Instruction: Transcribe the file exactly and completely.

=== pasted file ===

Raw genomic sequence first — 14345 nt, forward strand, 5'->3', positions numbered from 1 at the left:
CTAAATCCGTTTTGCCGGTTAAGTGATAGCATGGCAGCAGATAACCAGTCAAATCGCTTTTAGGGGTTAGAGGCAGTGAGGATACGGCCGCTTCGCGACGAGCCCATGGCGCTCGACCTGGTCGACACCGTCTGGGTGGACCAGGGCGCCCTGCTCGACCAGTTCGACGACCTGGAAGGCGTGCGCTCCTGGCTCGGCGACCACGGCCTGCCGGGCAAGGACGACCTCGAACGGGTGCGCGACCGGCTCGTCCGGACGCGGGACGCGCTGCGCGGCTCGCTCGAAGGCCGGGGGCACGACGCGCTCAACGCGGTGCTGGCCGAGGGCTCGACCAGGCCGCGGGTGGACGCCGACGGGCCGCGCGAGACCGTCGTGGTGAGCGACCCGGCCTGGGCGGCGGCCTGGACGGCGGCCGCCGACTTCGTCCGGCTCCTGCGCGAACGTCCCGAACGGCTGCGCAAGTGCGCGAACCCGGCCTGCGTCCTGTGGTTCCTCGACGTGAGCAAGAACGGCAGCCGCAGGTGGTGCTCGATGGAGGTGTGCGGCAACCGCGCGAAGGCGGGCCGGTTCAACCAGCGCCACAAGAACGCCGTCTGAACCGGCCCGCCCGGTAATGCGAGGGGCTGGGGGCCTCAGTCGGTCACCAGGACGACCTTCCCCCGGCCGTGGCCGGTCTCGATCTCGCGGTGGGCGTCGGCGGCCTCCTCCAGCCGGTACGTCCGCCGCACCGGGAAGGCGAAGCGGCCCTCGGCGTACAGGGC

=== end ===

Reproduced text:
Raw genomic sequence first — 14345 nt, forward strand, 5'->3', positions numbered from 1 at the left:
CTAAATCCGTTTTGCCGGTTAAGTGATAGCATGGCAGCAGATAACCAGTCAAATCGCTTTTAGGGGTTAGAGGCAGTGAGGATACGGCCGCTTCGCGACGAGCCCATGGCGCTCGACCTGGTCGACACCGTCTGGGTGGACCAGGGCGCCCTGCTCGACCAGTTCGACGACCTGGAAGGCGTGCGCTCCTGGCTCGGCGACCACGGCCTGCCGGGCAAGGACGACCTCGAACGGGTGCGCGACCGGCTCGTCCGGACGCGGGACGCGCTGCGCGGCTCGCTCGAAGGCCGGGGGCACGACGCGCTCAACGCGGTGCTGGCCGAGGGCTCGACCAGGCCGCGGGTGGACGCCGACGGGCCGCGCGAGACCGTCGTGGTGAGCGACCCGGCCTGGGCGGCGGCCTGGACGGCGGCCGCCGACTTCGTCCGGCTCCTGCGCGAACGTCCCGAACGGCTGCGCAAGTGCGCGAACCCGGCCTGCGTCCTGTGGTTCCTCGACGTGAGCAAGAACGGCAGCCGCAGGTGGTGCTCGATGGAGGTGTGCGGCAACCGCGCGAAGGCGGGCCGGTTCAACCAGCGCCACAAGAACGCCGTCTGAACCGGCCCGCCCGGTAATGCGAGGGGCTGGGGGCCTCAGTCGGTCACCAGGACGACCTTCCCCCGGCCGTGGCCGGTCTCGATCTCGCGGTGGGCGTCGGCGGCCTCCTCCAGCCGGTACGTCCGCCGCACCGGGAAGGCGAAGCGGCCCTCGGCGTACAGGGC